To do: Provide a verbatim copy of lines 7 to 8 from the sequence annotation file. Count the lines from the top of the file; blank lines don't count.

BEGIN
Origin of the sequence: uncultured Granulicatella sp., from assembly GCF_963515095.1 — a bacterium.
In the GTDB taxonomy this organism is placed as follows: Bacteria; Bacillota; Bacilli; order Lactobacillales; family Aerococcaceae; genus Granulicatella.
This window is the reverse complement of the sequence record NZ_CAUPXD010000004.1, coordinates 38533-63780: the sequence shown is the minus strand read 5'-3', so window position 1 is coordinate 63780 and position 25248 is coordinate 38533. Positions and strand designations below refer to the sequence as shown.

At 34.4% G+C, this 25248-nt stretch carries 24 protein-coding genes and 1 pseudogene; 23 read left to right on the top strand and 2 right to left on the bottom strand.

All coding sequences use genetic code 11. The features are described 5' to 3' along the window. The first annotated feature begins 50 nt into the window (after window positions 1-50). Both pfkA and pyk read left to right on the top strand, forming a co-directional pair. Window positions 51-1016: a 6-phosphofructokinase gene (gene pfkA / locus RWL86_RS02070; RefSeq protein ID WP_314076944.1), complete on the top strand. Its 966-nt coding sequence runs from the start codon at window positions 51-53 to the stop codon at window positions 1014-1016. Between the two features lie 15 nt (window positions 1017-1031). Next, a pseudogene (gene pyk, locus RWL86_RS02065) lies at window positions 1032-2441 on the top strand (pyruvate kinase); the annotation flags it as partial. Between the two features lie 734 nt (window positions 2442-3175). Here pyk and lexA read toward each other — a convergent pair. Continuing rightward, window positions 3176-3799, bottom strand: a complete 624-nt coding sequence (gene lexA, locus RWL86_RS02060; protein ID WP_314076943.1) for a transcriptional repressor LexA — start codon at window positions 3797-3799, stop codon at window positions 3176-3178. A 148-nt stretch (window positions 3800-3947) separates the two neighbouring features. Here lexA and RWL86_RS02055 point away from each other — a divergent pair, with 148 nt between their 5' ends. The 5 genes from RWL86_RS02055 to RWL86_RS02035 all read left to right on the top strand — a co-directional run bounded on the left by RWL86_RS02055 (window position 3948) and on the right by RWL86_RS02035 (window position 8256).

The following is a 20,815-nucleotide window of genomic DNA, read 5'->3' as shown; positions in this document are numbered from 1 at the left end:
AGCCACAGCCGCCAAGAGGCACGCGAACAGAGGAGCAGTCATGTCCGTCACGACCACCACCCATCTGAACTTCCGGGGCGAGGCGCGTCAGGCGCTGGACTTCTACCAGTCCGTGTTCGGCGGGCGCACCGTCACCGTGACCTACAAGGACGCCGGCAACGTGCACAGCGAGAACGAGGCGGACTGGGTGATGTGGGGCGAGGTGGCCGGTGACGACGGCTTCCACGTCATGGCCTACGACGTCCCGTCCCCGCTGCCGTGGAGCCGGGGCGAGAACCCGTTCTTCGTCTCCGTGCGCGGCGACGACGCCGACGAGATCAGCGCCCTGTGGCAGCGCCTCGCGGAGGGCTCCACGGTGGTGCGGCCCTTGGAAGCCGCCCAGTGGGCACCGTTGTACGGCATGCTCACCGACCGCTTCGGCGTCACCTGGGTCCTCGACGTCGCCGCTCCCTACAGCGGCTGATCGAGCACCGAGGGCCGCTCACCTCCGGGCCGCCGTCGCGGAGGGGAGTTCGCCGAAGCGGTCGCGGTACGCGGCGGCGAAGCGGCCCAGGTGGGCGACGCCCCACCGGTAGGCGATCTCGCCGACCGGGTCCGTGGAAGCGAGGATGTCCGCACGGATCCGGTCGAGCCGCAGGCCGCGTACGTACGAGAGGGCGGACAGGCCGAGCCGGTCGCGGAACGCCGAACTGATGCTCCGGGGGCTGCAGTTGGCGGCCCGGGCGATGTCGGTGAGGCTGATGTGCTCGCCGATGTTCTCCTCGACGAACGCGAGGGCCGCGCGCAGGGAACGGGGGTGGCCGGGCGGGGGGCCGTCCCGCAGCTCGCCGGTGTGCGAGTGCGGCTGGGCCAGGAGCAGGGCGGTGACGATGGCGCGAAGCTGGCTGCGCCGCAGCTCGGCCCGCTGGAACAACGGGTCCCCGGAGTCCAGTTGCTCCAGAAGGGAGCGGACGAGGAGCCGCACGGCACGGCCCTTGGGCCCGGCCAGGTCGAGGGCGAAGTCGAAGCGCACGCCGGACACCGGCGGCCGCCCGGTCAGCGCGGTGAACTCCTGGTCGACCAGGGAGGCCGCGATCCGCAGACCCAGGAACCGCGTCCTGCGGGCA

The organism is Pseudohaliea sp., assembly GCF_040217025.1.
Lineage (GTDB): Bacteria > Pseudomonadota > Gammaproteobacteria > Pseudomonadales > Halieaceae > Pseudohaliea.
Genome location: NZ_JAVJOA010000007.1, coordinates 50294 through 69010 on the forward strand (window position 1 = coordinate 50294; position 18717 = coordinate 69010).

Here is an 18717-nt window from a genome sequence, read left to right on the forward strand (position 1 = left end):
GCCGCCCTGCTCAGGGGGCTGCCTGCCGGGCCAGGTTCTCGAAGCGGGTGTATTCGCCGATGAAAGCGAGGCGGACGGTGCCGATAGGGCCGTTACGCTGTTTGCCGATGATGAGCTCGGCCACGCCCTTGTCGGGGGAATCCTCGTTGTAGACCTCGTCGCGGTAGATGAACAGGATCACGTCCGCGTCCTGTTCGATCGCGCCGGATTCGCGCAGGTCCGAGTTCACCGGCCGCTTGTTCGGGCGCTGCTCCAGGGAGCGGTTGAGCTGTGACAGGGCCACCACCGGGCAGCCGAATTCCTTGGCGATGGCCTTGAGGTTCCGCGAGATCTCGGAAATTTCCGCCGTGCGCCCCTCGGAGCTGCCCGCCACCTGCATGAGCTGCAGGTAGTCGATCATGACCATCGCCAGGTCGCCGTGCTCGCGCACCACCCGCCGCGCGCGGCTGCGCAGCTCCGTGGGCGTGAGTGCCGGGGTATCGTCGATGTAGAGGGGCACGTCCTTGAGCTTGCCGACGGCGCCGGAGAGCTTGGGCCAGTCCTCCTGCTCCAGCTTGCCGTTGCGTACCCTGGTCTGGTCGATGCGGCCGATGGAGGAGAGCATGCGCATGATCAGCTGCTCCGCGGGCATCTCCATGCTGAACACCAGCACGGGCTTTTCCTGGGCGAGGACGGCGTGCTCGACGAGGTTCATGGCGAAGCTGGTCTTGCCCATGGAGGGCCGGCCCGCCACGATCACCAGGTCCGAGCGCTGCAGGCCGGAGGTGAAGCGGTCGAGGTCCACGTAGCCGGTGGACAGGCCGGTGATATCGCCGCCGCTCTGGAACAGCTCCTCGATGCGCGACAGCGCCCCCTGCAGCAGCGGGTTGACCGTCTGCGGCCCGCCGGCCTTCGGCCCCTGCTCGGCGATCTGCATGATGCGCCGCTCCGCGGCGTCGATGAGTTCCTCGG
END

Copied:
AGCCACAGCCGCCAAGAGGCACGCGAACAGAGGAGCAGTCATGTCCGTCACGACCACCACCCATCTGAACTTCCGGGGCGAGGCGCGTCAGGCGCTGGACTTCTACCAGTCCGTGTTCGGCGGGCGCACCGTCACCGTGACCTACAAGGACGCCGGCAACGTGCACAGCGAGAACGAGGCGGACTGGGTGATGTGGGGCGAGGTGGCCGGTGACGACGGCTTCCACGTCATGGCCTACGACGTCCCGTCCCCGCTGCCGTGGAGCCGGGGCGAGAACCCGTTCTTCGTCTCCGTGCGCGGCGACGACGCCGACGAGATCAGCGCCCTGTGGCAGCGCCTCGCGGAGGGCTCCACGGTGGTGCGGCCCTTGGAAGCCGCCCAGTGGGCACCGTTGTACGGCATGCTCACCGACCGCTTCGGCGTCACCTGGGTCCTCGACGTCGCCGCTCCCTACAGCGGCTGATCGAGCACCGAGGGCCGCTCACCTCCGGGCCGCCGTCGCGGAGGGGAGTTCGCCGAAGCGGTCGCGGTACGCGGCGGCGAAGCGGCCCAGGTGGGCGACGCCCCACCGGTAGGCGATCTCGCCGACCGGGTCCGTGGAAGCGAGGATGTCCGCACGGATCCGGTCGAGCCGCAGGCCGCGTACGTACGAGAGGGCGGACAGGCCGAGCCGGTCGCGGAACGCCGAACTGATGCTCCGGGGGCTGCAGTTGGCGGCCCGGGCGATGTCGGTGAGGCTGATGTGCTCGCCGATGTTCTCCTCGACGAACGCGAGGGCCGCGCGCAGGGAACGGGGGTGGCCGGGCGGGGGGCCGTCCCGCAGCTCGCCGGTGTGCGAGTGCGGCTGGGCCAGGAGCAGGGCGGTGACGATGGCGCGAAGCTGGCTGCGCCGCAGCTCGGCCCGCTGGAACAACGGGTCCCCGGAGTCCAGTTGCTCCAGAAGGGAGCGGACGAGGAGCCGCACGGCACGGCCCTTGGGCCCGGCCAGGTCGAGGGCGAAGTCGAAGCGCACGCCGGACACCGGCGGCCGCCCGGTCAGCGCGGTGAACTCCTGGTCGACCAGGGAGGCCGCGATCCGCAGACCCAGGAACCGCGTCCTGCGGGCA

The organism is Pseudohaliea sp., assembly GCF_040217025.1.